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The Achilles Tendon: Use It or Lose It?

When muscles aren't used, they tend to get weaker and shrink in size. Bones that aren't used become less dense and weaker. When tendons aren't used, they become weaker too. When tendons are weak, they are more likely to tear.

The Achilles tendon, which runs down the back of the lower leg and connects to the heel, is one of the most commonly torn tendons. It usually tears while jumping or cutting during sports activities. A torn Achilles tendon typically causes much pain and disability, and it almost always requires surgery.

These researchers tested the effects of immobilizing the Achilles tendon in rabbits. The rabbits wore a cast on one leg for up to eight weeks. Tendon function was then compared to the legs that had not been immobilized. The idea was to study any changes in the tendon and find out how it had weakened while in the cast.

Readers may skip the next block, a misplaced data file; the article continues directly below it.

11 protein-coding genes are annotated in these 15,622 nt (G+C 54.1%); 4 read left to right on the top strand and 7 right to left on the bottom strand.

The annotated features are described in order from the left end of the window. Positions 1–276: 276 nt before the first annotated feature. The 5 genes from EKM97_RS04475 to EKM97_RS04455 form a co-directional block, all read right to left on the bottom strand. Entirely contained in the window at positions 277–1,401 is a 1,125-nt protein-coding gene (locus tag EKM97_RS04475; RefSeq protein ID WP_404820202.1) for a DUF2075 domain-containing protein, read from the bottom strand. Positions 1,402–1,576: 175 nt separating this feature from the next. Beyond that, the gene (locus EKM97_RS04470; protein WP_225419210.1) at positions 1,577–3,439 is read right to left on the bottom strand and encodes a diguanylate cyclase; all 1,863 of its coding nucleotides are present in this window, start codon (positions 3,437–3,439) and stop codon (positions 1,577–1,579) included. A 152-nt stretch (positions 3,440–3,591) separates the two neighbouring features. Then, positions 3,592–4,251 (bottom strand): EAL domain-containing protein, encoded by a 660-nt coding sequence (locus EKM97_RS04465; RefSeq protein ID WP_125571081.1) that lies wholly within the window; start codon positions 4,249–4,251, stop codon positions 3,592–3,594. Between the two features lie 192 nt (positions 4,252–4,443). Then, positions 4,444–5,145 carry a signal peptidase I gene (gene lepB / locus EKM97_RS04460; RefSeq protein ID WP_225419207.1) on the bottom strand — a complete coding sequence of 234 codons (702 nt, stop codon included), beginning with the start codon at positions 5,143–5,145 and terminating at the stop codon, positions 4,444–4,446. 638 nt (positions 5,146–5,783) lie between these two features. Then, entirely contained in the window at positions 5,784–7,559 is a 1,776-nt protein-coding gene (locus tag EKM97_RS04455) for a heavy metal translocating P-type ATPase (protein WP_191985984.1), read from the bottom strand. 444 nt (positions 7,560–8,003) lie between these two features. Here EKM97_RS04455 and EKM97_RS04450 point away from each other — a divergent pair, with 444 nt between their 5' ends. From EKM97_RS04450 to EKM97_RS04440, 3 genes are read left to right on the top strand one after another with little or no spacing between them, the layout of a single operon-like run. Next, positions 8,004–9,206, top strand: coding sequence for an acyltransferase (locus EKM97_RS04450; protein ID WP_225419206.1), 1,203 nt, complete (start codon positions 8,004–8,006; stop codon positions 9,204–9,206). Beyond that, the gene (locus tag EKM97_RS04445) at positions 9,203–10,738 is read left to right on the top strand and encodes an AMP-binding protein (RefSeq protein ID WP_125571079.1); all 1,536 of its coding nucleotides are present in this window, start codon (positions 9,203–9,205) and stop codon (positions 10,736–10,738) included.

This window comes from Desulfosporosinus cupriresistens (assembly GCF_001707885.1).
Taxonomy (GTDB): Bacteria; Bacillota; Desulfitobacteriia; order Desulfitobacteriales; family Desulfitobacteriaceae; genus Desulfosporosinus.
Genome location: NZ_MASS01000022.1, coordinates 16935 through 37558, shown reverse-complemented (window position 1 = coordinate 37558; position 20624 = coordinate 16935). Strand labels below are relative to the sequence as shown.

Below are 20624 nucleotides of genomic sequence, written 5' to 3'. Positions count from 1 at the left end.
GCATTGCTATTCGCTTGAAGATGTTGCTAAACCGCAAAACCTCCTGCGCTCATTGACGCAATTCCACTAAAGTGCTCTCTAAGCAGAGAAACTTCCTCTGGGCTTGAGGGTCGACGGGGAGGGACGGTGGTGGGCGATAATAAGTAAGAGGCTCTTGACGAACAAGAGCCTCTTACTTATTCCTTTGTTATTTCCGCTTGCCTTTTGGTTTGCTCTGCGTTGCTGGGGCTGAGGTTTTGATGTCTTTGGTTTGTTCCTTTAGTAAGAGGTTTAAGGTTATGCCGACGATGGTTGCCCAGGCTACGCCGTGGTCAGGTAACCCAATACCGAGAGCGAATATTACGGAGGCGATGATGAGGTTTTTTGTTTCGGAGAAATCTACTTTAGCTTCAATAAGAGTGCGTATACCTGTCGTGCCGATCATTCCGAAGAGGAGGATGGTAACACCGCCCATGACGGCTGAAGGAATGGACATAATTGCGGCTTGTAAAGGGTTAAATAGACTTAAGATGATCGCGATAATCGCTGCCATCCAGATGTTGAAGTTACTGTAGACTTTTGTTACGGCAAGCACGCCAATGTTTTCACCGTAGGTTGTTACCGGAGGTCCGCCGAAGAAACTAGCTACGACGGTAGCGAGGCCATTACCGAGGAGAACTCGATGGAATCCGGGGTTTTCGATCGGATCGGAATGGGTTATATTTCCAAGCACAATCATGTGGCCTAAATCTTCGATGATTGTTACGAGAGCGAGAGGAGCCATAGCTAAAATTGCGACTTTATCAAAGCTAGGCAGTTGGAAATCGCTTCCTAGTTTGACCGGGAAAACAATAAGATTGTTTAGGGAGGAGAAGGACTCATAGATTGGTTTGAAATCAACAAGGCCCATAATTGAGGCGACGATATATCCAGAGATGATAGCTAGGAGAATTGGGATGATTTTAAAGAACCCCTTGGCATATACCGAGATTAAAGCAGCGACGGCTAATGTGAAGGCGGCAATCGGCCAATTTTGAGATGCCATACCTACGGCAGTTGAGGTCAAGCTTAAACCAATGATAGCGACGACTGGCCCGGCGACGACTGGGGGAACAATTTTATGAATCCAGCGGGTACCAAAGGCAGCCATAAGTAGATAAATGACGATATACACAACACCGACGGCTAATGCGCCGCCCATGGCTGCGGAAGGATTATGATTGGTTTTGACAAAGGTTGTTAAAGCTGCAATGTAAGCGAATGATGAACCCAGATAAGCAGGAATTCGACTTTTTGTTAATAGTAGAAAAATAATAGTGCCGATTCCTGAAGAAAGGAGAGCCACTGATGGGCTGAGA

The immobilized tendons looked the same as the healthy tendons under the microscope. However, they functioned much differently. The immobilized tendons had less range of motion. When researchers tested them under conditions of jumping, the tendons often broke at the point where they join the heel. Sometimes the heel bone actually broke, too. These tears most likely happen because of the reduced bone density that comes with immobilization. The researchers were surprised to find that the main part of the tendons did not rupture, which is usually how Achilles tendon tears happen in sports injuries.

The authors conclude that immobilization is not as damaging to the Achilles tendon as doctors may have thought. They suggest that rehabilitation after immobilization of the leg may need to focus more on regaining bone density than on strengthening the tendons, although more research is needed.

Fujio Matsumoto, MD, PhD, et al. Mechanical Effects of Immobilization on the Achilles Tendon. In Archives of Physical Medicine and Rehabilitation. May 2003. Vol. 84. No. 5. Pp. 662-667.

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